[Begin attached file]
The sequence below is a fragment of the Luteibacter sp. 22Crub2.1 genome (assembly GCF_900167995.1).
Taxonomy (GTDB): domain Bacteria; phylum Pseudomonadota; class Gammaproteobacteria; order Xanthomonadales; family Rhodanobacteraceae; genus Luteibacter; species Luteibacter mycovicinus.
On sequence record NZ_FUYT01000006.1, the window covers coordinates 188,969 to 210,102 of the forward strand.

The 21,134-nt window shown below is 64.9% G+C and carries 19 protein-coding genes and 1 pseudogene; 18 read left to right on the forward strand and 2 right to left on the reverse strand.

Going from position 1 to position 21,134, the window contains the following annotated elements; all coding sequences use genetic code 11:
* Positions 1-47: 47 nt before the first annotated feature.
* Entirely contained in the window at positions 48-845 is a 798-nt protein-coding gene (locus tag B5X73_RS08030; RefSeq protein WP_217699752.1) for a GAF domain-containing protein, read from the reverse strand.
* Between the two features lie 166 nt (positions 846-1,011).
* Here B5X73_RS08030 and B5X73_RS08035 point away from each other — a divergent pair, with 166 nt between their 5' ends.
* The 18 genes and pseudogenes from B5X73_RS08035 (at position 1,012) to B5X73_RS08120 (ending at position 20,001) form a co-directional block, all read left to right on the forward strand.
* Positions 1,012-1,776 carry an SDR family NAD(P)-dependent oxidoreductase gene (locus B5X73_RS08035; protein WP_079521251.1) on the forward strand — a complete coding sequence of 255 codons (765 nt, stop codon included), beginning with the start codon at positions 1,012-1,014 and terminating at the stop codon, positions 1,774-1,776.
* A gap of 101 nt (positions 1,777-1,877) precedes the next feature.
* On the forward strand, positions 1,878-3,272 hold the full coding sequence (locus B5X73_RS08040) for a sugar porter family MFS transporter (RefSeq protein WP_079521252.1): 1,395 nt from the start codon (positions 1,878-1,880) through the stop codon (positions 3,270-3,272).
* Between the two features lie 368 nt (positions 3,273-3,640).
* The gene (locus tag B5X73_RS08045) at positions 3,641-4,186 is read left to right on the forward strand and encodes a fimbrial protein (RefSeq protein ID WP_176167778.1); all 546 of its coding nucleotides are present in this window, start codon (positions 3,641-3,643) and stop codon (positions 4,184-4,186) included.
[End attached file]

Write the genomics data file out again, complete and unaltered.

The sequence below is a fragment of the Luteibacter sp. 22Crub2.1 genome (assembly GCF_900167995.1).
Taxonomy (GTDB): domain Bacteria; phylum Pseudomonadota; class Gammaproteobacteria; order Xanthomonadales; family Rhodanobacteraceae; genus Luteibacter; species Luteibacter mycovicinus.
On sequence record NZ_FUYT01000006.1, the window covers coordinates 188,969 to 210,102 of the forward strand.

The 21,134-nt window shown below is 64.9% G+C and carries 19 protein-coding genes and 1 pseudogene; 18 read left to right on the forward strand and 2 right to left on the reverse strand.

Going from position 1 to position 21,134, the window contains the following annotated elements; all coding sequences use genetic code 11:
* Positions 1-47: 47 nt before the first annotated feature.
* Entirely contained in the window at positions 48-845 is a 798-nt protein-coding gene (locus tag B5X73_RS08030; RefSeq protein WP_217699752.1) for a GAF domain-containing protein, read from the reverse strand.
* Between the two features lie 166 nt (positions 846-1,011).
* Here B5X73_RS08030 and B5X73_RS08035 point away from each other — a divergent pair, with 166 nt between their 5' ends.
* The 18 genes and pseudogenes from B5X73_RS08035 (at position 1,012) to B5X73_RS08120 (ending at position 20,001) form a co-directional block, all read left to right on the forward strand.
* Positions 1,012-1,776 carry an SDR family NAD(P)-dependent oxidoreductase gene (locus B5X73_RS08035; protein WP_079521251.1) on the forward strand — a complete coding sequence of 255 codons (765 nt, stop codon included), beginning with the start codon at positions 1,012-1,014 and terminating at the stop codon, positions 1,774-1,776.
* A gap of 101 nt (positions 1,777-1,877) precedes the next feature.
* On the forward strand, positions 1,878-3,272 hold the full coding sequence (locus B5X73_RS08040) for a sugar porter family MFS transporter (RefSeq protein WP_079521252.1): 1,395 nt from the start codon (positions 1,878-1,880) through the stop codon (positions 3,270-3,272).
* Between the two features lie 368 nt (positions 3,273-3,640).
* The gene (locus tag B5X73_RS08045) at positions 3,641-4,186 is read left to right on the forward strand and encodes a fimbrial protein (RefSeq protein ID WP_176167778.1); all 546 of its coding nucleotides are present in this window, start codon (positions 3,641-3,643) and stop codon (positions 4,184-4,186) included.